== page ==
The official review is forced to admit that Greensill enjoyed a “sometimes extraordinary privileged” relationship with the British government.
He achieved this despite his ideas on supply chain finance providing no obvious benefit to the state.
The inquiry, carried out by the prominent lawyer Nigel Boardman, also criticised the way Greensill came to be appointed as a government adviser.
Boardman’s report is one of 13 investigations launched into Greensill’s role as an adviser. Boris Johnson’s task is to see if he can direct them all into a whitewash of his predecessor.
Cameron frenetically lobbied the Treasury on behalf of Greensill last year for greater access to state-backed Covid‑19 loan schemes. Cameron told Boardman that Greensill Capital was paying him “a good amount of money every year” and he had equity and participated in a discretionary uncapped bonus scheme.
But Boardman concluded that the former Conservative party leader “did not breach the current lobbying rules and his actions were not unlawful”.
The Boardman inquiry, commissioned by the Cabinet Office, said that Cameron’s lobbying last year was “not the right way for a former prime minister to engage with government”. However, the report found that Cameron was not responsible for bringing Greensill into government in 2012.
Instead it said that decision was “primarily” at the behest of Lord Jeremy Heywood, the former cabinet secretary, who died in 2018. He had previously worked with Greensill in 2008 at Morgan Stanley, the US investment bank.
The Boardman review said Heywood supported Greensill in 2011 when he suggested he was leaving his then employer and was interested in working in government.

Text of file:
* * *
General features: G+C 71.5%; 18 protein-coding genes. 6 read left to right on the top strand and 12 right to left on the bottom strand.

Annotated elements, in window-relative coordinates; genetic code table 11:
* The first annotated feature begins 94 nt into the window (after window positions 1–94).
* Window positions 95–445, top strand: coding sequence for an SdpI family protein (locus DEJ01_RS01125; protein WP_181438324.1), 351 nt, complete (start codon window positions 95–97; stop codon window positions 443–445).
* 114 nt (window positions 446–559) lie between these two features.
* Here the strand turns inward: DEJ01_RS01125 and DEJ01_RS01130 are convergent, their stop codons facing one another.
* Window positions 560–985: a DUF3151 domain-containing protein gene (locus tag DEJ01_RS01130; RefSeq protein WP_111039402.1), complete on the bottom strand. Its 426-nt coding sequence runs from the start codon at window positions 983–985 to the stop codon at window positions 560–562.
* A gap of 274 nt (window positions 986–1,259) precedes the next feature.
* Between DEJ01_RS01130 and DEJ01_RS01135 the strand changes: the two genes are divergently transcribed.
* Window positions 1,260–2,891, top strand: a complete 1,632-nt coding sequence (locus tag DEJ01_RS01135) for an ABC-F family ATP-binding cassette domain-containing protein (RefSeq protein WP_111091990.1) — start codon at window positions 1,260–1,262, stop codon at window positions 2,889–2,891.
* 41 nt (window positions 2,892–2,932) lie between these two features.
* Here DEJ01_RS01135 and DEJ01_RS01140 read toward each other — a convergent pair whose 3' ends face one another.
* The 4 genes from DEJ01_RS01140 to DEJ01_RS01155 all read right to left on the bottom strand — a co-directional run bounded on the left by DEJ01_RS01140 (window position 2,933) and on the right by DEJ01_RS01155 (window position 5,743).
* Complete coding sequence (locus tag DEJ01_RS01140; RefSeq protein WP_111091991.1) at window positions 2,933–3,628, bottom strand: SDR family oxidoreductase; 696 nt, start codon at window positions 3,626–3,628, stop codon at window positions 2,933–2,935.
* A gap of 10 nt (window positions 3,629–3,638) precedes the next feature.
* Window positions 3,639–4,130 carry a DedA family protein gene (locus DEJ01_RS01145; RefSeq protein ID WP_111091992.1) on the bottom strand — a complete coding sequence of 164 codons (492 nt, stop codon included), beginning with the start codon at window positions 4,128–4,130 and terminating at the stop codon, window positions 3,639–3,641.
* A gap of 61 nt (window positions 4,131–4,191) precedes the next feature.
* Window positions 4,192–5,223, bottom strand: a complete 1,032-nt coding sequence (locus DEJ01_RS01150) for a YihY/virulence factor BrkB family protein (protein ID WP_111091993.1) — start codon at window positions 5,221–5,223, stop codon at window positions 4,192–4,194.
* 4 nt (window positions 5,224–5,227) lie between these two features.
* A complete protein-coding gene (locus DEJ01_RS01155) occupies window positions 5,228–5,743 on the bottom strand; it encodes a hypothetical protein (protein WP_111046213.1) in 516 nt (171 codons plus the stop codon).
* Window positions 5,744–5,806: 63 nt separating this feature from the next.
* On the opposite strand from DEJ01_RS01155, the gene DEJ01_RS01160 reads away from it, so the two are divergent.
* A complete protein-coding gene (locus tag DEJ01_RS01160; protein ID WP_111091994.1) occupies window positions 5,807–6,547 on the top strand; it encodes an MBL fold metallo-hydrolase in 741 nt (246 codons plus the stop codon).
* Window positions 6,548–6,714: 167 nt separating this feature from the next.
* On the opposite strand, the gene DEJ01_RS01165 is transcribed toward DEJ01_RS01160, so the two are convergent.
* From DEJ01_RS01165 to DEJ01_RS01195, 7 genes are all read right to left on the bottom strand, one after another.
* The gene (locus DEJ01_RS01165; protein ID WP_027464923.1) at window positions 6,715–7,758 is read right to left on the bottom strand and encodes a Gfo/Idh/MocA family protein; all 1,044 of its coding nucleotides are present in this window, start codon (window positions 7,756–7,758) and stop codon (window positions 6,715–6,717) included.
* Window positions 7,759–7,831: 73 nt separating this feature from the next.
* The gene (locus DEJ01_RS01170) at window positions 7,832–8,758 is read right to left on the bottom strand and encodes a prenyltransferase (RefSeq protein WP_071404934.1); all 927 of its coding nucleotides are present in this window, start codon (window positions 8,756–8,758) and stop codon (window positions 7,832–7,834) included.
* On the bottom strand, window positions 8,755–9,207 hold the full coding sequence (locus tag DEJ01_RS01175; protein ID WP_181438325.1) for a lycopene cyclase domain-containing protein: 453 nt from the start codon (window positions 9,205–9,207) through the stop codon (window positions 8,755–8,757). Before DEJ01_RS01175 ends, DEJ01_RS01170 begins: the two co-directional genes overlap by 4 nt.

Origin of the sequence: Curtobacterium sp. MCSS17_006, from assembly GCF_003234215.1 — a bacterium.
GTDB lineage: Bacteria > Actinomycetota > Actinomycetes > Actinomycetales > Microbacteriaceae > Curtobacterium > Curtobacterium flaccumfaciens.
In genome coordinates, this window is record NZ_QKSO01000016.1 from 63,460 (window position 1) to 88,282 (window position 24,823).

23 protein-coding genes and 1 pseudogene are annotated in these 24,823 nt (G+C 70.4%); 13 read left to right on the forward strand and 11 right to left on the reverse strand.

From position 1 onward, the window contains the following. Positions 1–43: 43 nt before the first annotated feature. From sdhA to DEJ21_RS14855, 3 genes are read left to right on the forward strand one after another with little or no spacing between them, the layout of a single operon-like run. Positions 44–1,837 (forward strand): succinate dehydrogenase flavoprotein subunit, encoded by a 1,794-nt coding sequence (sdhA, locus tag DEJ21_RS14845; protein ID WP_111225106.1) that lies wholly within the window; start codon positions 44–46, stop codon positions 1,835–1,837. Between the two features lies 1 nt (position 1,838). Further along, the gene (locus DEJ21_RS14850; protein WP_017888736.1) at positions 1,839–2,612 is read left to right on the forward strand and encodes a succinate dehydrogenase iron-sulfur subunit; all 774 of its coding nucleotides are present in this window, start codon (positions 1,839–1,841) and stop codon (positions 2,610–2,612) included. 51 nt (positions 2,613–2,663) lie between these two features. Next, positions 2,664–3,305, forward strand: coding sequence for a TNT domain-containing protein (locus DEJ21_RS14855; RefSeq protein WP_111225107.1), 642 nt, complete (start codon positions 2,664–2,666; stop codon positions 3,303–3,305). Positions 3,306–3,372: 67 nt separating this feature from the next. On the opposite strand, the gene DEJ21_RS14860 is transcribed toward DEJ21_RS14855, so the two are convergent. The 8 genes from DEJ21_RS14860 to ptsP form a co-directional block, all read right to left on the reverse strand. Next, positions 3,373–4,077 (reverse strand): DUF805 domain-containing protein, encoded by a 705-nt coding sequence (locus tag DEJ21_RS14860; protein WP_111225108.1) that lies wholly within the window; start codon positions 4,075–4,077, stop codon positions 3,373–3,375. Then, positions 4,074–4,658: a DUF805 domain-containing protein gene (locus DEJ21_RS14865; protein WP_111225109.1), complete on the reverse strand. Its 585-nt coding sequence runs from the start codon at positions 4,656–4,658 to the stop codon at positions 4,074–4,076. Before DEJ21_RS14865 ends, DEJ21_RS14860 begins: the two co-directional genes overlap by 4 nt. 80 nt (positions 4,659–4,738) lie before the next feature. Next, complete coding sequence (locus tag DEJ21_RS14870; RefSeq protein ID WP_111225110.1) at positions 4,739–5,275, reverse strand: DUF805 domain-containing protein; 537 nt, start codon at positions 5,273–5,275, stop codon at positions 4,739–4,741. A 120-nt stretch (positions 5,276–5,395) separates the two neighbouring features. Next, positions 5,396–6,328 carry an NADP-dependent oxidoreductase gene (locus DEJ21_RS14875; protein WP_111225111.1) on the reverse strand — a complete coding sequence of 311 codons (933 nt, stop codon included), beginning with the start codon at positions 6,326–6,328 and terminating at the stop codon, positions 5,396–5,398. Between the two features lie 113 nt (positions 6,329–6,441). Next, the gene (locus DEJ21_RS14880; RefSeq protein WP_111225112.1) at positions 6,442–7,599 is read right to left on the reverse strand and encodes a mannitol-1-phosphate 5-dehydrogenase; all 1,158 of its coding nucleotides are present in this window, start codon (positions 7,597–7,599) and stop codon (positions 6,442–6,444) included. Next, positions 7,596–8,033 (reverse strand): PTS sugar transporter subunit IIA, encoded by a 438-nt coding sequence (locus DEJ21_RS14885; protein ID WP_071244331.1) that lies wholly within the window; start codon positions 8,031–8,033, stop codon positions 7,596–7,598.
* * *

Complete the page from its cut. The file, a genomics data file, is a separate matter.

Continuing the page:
The report also confirmed that Heywood pushed successfully for Greensill to get a CBE several years later.
When Heywood was advised to refer Greensill’s appointment to an internal “approvals board”, he replied saying, “Sure—though it is bureaucracy gone mad!” Suzanne Heywood, the cabinet secretary’s widow, said, “The conclusions of this review are a convenient diversion from the embarrassment the collapse of Greensill Capital continues to cause this government.”
David Evans, Labour’s general secretary, told the party’s national executive committee last week, “We don’t have any money.” He added its reserves are now down to just one month’s payroll.
Staff had been told earlier. According to LabourList website, “All kicking off in the staff WhatsApp group after the meeting, with staffers furious.”
Ian McAuley’s total remuneration, including salary and other benefits, is closer to £1 million and was revealed in the company’s annual report.
A British defence minister has admitted for the first time that the government is “not 100 percent certain” that the problems facing its Ajax armoured vehicle programme are resolvable. Billions of pounds may be written off.
Jeremy Quin, procurement minister, described Ajax as a “troubled programme” in evidence to MPs last week.